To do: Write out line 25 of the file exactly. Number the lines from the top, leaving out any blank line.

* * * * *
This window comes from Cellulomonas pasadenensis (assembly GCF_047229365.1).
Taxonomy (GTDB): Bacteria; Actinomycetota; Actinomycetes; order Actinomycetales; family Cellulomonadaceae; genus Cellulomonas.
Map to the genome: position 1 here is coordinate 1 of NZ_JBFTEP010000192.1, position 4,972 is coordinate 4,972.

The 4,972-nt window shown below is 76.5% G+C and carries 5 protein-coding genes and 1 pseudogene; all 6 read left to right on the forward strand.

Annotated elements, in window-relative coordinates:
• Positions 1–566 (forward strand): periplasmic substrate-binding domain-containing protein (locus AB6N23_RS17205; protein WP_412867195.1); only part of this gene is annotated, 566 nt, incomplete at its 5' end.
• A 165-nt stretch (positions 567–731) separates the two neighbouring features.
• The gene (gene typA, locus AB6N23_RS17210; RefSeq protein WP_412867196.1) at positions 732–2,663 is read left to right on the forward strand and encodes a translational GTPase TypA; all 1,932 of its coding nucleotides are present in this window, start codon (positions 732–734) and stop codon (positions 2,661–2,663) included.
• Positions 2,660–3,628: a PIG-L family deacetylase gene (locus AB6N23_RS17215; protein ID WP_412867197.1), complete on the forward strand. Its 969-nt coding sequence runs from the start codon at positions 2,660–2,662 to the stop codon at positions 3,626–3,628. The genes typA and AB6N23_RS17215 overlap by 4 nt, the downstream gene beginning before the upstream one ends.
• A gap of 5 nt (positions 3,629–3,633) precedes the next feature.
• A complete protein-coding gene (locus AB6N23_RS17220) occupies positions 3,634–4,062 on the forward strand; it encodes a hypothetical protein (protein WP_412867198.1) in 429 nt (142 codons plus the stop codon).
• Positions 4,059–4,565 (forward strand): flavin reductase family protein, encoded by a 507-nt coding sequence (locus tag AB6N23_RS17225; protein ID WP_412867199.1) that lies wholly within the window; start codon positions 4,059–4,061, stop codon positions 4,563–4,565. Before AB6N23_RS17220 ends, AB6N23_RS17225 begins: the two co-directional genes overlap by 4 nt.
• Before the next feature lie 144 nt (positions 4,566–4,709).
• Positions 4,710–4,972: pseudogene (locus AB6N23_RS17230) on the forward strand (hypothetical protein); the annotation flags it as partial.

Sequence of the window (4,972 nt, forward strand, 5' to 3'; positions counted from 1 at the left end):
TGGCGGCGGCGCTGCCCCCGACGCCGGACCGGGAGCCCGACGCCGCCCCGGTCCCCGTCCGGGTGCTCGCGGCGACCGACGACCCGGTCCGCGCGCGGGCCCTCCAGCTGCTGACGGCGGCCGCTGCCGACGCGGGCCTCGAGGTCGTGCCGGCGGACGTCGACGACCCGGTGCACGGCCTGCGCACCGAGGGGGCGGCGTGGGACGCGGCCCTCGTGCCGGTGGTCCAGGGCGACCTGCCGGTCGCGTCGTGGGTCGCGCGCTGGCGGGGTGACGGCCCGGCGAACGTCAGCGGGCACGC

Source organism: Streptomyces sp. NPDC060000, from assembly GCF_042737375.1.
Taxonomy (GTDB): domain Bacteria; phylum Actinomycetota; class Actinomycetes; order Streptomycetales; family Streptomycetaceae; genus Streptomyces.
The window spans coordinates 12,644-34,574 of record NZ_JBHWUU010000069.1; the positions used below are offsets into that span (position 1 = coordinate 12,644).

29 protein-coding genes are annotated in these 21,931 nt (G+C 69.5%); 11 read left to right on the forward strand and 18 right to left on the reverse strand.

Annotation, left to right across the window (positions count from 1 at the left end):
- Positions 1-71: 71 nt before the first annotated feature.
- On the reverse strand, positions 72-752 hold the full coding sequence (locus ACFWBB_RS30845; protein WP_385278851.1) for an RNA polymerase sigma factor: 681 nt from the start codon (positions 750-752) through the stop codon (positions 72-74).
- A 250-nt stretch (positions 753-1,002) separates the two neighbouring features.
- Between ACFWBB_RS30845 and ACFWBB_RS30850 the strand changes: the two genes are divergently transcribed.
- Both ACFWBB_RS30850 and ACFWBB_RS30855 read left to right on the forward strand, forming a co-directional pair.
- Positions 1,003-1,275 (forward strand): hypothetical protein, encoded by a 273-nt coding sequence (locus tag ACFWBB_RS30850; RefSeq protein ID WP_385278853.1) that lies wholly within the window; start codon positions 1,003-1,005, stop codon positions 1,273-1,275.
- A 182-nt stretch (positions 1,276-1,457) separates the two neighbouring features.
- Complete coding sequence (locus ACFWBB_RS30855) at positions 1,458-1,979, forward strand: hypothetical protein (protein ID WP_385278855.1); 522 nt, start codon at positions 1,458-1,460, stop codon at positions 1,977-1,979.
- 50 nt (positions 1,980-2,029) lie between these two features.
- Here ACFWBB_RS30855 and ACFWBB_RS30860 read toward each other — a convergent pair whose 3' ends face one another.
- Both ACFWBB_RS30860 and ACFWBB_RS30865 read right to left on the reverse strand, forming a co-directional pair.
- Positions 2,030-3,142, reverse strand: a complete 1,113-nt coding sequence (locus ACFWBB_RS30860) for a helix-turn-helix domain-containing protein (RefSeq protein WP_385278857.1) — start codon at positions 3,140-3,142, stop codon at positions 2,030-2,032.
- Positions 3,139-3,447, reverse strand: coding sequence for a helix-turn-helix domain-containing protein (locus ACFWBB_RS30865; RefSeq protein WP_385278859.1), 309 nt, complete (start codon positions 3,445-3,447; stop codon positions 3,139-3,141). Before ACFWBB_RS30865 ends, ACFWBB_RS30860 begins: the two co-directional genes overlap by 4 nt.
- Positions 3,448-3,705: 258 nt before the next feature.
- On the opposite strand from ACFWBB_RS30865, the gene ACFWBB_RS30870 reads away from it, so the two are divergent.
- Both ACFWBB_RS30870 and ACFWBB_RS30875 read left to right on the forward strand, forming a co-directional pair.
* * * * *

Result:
- Between ACFWBB_RS30845 and ACFWBB_RS30850 the strand changes: the two genes are divergently transcribed.